Poison Free Gardening

My Garden Philosophy

I seem to have a different outlook on gardening and farming than most of the people I know.

Even those closest to me sometimes seem puzzled and surprised at some of the things I believe are important, like poison free gardening.

For instance, my husband made a comment recently that I seem to spend an inordinate amount of time and effort on growing vegetables organically that I could quite easily buy from someone in town.

Hmm.

I could BUY vegetables that are grown organically, on soil that’s virgin, never seen a chemical, let alone had some dumped on it?

I could buy fresh, unsullied produce, that someone else gets the satisfaction and enjoyment of producing?

I could buy food for myself and my family that would be as good tasting, fresh and delicious as what I can produce, with all my effort?

What am I waiting for?

All I need to do is find a really good-paying job, that I can slave away at, and be away from my beloved garden all day long, and only see it by flashlight?

I don’t think so! There seems to be a distinct lack of understanding of the whole holistic approach to food production.

I feel that it’s important, not only for my own health, but for the health of the planet, along with all the insects, birds, small creatures and all.

I do spend a lot of time and effort hauling leaves, horse manure, grass clippings and whatever other free stuff people want to get rid of – I have no idea why they want to ‘get rid’ of it, but I’ll take it.

Gardening without Poison

I spend a lot of time thinking of ways to streamline my processes – such as raising some chicks in an incubator (what an asinine waste of energy; what’s wrong with a hen?

Next year I'll raise some chicks so I can just dump the makings of compost into their pen and let them do the mixing using the deep litter system.

I think of no-till or low-till methods, mulching, cover cropping, stacking and other not-so-unusual methods of fully utilizing the tiny bit of land I have available.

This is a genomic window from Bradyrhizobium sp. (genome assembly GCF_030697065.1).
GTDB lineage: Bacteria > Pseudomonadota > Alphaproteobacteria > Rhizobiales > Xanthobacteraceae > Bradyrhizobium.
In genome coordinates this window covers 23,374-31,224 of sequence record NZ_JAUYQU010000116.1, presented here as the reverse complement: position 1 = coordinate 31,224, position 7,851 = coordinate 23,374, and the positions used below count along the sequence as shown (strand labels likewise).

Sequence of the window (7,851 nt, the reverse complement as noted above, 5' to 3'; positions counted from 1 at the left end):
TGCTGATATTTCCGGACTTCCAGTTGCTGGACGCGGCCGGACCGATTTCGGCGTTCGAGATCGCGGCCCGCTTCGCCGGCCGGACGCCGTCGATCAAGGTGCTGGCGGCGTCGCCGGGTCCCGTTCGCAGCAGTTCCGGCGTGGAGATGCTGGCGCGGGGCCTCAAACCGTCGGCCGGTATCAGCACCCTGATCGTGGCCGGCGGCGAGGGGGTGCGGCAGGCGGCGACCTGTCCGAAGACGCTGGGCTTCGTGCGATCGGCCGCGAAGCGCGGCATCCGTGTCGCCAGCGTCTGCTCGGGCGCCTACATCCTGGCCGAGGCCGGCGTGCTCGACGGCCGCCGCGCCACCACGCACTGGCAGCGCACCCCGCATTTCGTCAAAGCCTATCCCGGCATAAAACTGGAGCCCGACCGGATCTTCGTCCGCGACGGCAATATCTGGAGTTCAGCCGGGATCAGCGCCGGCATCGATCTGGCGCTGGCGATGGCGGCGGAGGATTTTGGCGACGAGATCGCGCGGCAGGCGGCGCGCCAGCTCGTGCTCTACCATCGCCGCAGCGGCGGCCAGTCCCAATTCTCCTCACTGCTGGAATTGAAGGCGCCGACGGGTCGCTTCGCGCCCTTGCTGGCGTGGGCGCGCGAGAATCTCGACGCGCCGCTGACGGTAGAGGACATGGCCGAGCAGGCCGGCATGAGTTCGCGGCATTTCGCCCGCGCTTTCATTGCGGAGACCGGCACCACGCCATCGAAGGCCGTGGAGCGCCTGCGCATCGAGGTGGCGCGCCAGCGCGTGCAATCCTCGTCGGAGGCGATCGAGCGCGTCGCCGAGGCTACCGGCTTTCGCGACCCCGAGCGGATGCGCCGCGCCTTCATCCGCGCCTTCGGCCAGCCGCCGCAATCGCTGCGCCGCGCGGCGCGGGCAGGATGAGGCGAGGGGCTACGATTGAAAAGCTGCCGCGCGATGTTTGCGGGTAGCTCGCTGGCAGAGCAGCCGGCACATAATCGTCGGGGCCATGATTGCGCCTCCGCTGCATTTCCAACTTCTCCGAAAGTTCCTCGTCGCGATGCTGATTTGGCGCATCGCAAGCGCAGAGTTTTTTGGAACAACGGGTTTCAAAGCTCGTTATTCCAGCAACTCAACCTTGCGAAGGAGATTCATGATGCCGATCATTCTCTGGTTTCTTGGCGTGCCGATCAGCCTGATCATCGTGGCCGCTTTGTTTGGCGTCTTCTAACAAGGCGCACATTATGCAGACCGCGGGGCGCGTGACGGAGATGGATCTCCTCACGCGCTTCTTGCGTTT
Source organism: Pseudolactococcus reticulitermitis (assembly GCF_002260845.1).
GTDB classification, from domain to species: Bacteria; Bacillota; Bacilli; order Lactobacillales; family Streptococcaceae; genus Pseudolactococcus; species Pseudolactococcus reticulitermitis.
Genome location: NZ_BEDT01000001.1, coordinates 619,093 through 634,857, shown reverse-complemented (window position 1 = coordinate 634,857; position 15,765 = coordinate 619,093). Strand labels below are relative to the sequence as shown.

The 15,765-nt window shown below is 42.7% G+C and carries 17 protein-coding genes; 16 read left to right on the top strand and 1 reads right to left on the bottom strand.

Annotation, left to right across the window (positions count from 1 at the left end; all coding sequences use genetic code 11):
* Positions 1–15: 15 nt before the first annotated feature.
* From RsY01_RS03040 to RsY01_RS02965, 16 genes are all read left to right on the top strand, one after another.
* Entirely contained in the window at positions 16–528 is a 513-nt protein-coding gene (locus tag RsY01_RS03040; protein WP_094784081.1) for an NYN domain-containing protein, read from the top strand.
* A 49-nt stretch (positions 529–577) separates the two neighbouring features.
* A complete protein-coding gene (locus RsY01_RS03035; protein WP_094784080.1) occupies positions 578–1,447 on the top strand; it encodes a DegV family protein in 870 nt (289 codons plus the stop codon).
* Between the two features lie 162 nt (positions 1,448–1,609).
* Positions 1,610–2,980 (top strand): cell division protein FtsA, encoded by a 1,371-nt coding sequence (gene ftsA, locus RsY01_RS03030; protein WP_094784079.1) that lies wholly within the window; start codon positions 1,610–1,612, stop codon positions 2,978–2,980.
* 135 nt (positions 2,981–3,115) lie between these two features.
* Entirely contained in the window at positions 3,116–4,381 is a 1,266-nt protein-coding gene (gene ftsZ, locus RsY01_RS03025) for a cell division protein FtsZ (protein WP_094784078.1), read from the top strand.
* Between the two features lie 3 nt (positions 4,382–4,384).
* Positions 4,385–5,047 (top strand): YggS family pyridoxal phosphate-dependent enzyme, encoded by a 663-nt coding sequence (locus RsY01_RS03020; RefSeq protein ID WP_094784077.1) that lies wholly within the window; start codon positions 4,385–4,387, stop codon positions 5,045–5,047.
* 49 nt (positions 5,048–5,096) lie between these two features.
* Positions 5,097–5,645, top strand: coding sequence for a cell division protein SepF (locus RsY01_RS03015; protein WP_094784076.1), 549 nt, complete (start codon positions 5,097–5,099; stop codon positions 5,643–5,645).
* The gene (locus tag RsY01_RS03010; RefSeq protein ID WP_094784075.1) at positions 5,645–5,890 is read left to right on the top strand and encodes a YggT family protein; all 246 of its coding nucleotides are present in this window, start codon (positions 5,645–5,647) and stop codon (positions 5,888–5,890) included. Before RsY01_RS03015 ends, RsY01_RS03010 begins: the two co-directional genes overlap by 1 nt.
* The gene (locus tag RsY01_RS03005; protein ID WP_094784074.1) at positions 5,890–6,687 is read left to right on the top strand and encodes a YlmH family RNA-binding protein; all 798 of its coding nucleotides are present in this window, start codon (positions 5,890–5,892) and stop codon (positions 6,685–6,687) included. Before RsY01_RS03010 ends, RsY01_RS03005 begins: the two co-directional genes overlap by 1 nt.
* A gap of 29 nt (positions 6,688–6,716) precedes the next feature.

So many people don't appreciate the vegetables that hit the table, still screaming from being wrenched out of perfectly prepared soil, only a few feet away.

I feel sorry for them, that they doesn’t appreciate the effort that goes into it. There seems to be the outlook that we should all just let someone else grow our food, taking no responsibility for feeding ourselves, no satisfaction in providing nutritious vegetables, and no glee in the fact that we’re not only not wrecking the planet to do it, we’re actually improving it.

Carbon locked up in an organic garden is carbon not floating around in the atmosphere. Make your own terra preta or biochar.

Locked in the soil, it can do some good, such as feeding plants.

Even if I never took a bite of any vegetable I grow, at least its providing oxygen to the air, and taking nitrogen out of it.

I get so much enjoyment out of seeing what I’ve accomplished, all the gardens I’ve put in place, all the innovative techniques and engineering I’ve used to do it, and the improvement in the soil in all the areas I’ve been in.

I think I’m doing a good job with my poison free gardening, and an important one.

If one person in each household could put in the same kind of effort, in no time at all our planet would be green once again.


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